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Green Taxes and Administrative Costs: The Case of Carbon Taxation

In: Behavioral and Distributional Effects of Environmental Policy

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  • Sjak Smulders
  • Herman R. J. Vollebergh

Abstract

This paper explores the trade-off between incentive effects and administrative costs associated with the implementation of various environmental tax instruments, with special reference to carbon taxes. In a simple model, we show under what conditions it is optimal to use input rather than emission taxes to internalize environmental externalities. Mixed tax regimes are also studied. If linkage of emissions to inputs is close, if abatement possibilities are costly, and if administrative costs of emission taxes are high, emission taxes should not be introduced. It is shown that these conditions directly apply to current tax policies toward CO2 emissions in several European countries that harness pre-existing energy taxes. First, there is a one-to-one correspondence between carbon content of energy and CO2 emissions. Second, only few possibilities exist to abate CO2 emissions separately. Third, energy excises allow to save on administrative costs. Broadening the carbon tax base by removing certain widely-used exemptions for energy production (and possibly adding emission taxes or abatement subsidies for selected industries) is likely to increase incentives for carbon reduction without significant additional administrative costs.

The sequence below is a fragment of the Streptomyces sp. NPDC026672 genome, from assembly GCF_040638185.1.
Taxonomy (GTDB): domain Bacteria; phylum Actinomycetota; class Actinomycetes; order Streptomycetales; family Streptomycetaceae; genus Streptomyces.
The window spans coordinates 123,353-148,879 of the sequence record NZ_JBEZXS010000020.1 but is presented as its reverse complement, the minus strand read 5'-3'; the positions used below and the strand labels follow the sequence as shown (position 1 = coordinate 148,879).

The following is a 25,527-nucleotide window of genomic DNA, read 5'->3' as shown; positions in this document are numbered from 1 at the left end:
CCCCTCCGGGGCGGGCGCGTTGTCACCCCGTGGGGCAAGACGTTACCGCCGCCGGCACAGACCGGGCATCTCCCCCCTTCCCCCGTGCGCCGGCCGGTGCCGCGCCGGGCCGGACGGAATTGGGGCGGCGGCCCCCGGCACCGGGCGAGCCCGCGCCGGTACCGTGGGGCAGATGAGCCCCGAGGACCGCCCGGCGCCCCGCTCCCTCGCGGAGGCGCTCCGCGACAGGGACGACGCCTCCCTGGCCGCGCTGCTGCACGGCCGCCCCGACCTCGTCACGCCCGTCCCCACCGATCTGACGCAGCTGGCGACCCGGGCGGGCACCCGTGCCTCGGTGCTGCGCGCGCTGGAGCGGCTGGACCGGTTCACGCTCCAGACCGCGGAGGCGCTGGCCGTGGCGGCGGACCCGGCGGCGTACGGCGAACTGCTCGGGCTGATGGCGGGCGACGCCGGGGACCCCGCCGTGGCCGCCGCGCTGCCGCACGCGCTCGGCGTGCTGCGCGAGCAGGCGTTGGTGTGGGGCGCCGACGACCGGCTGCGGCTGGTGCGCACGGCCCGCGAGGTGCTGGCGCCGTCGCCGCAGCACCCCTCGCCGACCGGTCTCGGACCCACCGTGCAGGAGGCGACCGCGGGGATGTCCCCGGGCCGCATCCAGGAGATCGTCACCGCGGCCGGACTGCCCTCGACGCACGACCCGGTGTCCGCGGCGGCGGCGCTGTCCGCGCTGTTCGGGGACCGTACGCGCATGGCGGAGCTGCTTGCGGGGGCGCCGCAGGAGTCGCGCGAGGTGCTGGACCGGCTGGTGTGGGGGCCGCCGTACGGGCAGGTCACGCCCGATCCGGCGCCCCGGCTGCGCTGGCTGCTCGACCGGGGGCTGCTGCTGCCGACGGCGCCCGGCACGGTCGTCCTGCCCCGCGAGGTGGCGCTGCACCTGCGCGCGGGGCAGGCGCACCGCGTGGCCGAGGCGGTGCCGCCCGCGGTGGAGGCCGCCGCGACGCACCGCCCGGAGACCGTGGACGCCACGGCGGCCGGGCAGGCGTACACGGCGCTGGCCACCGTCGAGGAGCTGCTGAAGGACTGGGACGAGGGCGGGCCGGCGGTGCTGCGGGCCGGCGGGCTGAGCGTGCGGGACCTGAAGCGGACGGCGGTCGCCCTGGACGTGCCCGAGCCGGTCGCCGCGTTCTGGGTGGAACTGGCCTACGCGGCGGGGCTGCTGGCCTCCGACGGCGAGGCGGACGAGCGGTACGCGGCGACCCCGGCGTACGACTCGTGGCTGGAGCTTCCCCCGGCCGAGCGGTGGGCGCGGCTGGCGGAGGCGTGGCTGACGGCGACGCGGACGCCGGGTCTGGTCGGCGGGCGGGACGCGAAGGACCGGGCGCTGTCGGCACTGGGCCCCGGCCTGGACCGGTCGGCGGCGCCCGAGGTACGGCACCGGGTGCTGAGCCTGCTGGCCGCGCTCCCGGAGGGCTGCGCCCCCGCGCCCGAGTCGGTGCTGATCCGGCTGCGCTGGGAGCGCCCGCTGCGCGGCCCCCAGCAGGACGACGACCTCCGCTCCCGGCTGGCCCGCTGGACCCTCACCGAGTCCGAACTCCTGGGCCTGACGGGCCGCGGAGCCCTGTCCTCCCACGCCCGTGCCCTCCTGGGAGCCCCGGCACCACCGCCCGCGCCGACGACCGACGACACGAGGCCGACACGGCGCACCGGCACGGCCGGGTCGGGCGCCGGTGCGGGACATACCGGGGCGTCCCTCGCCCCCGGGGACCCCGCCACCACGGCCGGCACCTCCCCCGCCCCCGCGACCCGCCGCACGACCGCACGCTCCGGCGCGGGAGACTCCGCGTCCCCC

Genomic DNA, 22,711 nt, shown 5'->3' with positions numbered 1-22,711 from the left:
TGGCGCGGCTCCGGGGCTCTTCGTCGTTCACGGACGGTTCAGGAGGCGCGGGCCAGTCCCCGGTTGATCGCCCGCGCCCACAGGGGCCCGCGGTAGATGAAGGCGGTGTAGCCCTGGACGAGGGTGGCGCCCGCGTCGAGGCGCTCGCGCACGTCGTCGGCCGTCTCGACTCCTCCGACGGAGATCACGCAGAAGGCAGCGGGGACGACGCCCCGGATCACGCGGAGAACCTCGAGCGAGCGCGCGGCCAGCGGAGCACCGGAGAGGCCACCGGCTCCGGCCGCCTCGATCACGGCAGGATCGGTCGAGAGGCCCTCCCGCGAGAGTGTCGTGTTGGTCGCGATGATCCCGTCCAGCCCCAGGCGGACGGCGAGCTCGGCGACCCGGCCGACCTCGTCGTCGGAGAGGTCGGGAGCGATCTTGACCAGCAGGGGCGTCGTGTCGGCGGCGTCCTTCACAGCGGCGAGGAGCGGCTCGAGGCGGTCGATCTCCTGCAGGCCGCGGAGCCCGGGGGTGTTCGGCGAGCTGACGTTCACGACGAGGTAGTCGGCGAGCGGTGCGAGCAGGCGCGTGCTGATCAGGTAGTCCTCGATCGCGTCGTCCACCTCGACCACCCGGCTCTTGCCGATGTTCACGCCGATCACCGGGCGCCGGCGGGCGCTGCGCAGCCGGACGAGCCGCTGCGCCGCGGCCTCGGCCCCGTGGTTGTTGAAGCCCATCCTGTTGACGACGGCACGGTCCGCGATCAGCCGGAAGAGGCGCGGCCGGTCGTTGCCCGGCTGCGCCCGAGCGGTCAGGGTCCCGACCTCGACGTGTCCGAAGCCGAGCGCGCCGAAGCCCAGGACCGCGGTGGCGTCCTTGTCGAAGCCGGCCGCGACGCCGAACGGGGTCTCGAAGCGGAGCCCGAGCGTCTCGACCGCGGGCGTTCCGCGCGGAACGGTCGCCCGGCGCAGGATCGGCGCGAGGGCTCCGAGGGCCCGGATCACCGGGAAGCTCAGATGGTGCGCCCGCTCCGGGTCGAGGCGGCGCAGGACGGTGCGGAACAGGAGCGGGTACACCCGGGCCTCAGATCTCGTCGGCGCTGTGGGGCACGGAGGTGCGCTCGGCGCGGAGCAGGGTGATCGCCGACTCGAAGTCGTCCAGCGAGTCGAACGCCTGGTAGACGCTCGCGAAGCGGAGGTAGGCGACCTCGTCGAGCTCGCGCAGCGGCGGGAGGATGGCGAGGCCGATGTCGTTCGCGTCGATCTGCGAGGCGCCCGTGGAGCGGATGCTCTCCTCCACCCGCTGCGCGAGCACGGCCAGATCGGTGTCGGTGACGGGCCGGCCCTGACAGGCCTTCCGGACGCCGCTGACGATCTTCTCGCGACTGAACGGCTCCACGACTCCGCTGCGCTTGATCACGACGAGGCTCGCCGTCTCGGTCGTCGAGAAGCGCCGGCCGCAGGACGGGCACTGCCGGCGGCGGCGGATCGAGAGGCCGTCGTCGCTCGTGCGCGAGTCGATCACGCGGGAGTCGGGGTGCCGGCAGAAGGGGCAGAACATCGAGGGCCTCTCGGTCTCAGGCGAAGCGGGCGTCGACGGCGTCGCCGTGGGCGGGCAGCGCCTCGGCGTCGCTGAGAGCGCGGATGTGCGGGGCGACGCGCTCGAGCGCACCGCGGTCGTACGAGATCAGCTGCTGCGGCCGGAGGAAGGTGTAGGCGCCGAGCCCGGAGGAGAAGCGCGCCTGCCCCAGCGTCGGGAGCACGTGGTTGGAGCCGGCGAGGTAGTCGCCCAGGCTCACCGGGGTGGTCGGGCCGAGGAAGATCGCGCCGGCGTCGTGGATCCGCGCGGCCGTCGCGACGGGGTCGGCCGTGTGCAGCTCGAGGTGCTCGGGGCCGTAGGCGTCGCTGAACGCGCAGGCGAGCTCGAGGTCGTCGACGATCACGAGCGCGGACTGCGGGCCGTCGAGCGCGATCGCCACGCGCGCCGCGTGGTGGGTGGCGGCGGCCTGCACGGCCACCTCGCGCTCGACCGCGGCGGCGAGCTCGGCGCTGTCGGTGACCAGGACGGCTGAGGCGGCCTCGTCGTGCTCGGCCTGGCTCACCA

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This chapter was published in:

  • Carlo Carraro & Gilbert E. Metcalf, 2001. "Behavioral and Distributional Effects of Environmental Policy," NBER Books, National Bureau of Economic Research, Inc, number carr01-1, octubre-d.
    This item is provided by National Bureau of Economic Research, Inc in its series NBER Chapters with number 10606.

    Handle: RePEc:nbr:nberch:10606

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    References

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    1. Thomas A. Barthold, 1994. "Issues in the Design of Environmental Excise Taxes," Journal of Economic Perspectives, American Economic Association, vol. 8(1), pages 133-151, Winter.
    2. Don Fullerton & Inkee Hong & Gilbert E. Metcalf, 1999. "A Tax on Output of the Polluting Industry is Not a Tax on Pollution: The Importance of Hitting the Target," NBER Working Papers 7259, National Bureau of Economic Research, Inc.